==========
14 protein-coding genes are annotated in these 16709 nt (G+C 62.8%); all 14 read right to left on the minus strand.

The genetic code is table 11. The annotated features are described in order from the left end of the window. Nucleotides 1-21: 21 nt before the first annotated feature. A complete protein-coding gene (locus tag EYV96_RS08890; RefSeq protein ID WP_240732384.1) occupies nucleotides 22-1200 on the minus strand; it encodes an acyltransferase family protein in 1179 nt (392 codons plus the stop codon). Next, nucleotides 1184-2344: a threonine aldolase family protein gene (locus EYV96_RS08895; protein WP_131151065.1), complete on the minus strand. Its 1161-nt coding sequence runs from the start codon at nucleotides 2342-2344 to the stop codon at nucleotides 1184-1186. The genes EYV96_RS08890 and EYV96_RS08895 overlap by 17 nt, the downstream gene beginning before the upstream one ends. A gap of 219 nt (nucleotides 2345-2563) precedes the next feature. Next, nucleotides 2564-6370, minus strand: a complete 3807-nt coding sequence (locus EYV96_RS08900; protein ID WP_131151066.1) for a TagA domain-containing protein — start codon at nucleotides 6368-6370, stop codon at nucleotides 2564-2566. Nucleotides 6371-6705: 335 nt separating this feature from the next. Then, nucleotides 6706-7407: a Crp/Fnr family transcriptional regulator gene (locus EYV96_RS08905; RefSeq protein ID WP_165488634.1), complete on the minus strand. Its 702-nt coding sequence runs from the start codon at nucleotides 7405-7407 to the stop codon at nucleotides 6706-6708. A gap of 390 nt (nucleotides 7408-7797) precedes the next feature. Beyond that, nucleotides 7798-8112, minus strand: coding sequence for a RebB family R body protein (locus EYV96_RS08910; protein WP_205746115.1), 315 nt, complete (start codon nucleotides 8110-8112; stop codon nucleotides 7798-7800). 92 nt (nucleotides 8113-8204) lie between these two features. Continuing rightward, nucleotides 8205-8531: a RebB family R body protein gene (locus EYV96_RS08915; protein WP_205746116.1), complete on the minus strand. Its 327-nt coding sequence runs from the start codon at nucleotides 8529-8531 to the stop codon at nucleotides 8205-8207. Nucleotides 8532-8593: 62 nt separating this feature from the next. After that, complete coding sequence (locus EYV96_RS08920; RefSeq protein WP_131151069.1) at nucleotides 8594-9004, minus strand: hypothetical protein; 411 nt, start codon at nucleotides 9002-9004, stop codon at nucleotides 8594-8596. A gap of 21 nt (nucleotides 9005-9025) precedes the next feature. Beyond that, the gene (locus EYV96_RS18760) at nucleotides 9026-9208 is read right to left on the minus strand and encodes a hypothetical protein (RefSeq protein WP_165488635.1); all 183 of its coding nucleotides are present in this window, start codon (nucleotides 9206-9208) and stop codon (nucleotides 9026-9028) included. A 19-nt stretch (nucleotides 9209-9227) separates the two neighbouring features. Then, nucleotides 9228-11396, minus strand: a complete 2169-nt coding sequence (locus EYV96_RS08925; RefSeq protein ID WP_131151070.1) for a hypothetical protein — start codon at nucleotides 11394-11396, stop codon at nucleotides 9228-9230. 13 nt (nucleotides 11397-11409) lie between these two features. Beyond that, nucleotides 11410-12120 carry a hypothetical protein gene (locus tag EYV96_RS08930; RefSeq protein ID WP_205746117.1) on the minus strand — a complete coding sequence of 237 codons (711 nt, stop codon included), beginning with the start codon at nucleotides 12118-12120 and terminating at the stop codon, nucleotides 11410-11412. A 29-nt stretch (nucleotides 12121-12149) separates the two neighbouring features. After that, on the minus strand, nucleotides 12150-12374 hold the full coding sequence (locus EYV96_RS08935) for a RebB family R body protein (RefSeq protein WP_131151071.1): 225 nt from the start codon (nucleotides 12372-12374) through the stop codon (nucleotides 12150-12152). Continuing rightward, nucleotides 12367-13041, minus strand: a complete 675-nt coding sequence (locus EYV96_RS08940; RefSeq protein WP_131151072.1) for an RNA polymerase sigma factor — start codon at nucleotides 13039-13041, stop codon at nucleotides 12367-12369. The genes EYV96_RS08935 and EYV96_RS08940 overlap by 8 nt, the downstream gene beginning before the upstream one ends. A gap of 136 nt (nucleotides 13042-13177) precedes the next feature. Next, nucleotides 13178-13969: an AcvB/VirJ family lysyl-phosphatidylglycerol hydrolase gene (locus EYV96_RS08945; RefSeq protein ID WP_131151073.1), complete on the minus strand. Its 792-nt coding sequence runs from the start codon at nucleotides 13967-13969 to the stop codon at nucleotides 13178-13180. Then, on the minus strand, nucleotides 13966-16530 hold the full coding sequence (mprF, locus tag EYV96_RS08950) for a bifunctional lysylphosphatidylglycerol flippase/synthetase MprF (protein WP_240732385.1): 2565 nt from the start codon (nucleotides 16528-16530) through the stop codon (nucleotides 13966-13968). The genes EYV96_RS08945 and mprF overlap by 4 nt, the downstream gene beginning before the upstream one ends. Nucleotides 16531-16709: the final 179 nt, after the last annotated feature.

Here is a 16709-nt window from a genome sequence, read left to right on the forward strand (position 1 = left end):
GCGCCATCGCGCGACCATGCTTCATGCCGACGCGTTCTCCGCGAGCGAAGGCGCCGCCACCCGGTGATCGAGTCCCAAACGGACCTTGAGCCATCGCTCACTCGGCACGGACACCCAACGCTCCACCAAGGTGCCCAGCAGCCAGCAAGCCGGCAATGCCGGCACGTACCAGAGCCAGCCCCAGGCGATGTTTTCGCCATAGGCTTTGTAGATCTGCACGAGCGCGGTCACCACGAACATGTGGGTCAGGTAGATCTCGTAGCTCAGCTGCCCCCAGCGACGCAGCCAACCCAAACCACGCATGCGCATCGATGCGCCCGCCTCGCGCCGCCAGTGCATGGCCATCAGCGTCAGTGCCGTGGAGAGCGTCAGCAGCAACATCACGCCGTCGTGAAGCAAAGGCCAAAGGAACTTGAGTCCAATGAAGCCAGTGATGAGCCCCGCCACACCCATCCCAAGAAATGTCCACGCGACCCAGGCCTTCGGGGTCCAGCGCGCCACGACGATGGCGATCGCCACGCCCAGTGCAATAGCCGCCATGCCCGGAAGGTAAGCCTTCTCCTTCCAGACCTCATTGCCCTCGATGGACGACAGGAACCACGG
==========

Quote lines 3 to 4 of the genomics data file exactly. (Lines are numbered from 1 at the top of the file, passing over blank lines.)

Here is a 16709-nt window from a genome sequence, read left to right on the forward strand (position 1 = left end):
GCGCCATCGCGCGACCATGCTTCATGCCGACGCGTTCTCCGCGAGCGAAGGCGCCGCCACCCGGTGATCGAGTCCCAAACGGACCTTGAGCCATCGCTCACTCGGCACGGACACCCAACGCTCCACCAAGGTGCCCAGCAGCCAGCAAGCCGGCAATGCCGGCACGTACCAGAGCCAGCCCCAGGCGATGTTTTCGCCATAGGCTTTGTAGATCTGCACGAGCGCGGTCACCACGAACATGTGGGTCAGGTAGATCTCGTAGCTCAGCTGCCCCCAGCGACGCAGCCAACCCAAACCACGCATGCGCATCGATGCGCCCGCCTCGCGCCGCCAGTGCATGGCCATCAGCGTCAGTGCCGTGGAGAGCGTCAGCAGCAACATCACGCCGTCGTGAAGCAAAGGCCAAAGGAACTTGAGTCCAATGAAGCCAGTGATGAGCCCCGCCACACCCATCCCAAGAAATGTCCACGCGACCCAGGCCTTCGGGGTCCAGCGCGCCACGACGATGGCGATCGCCACGCCCAGTGCAATAGCCGCCATGCCCGGAAGGTAAGCCTTCTCCTTCCAGACCTCATTGCCCTCGATGGACGACAGGAACCACGG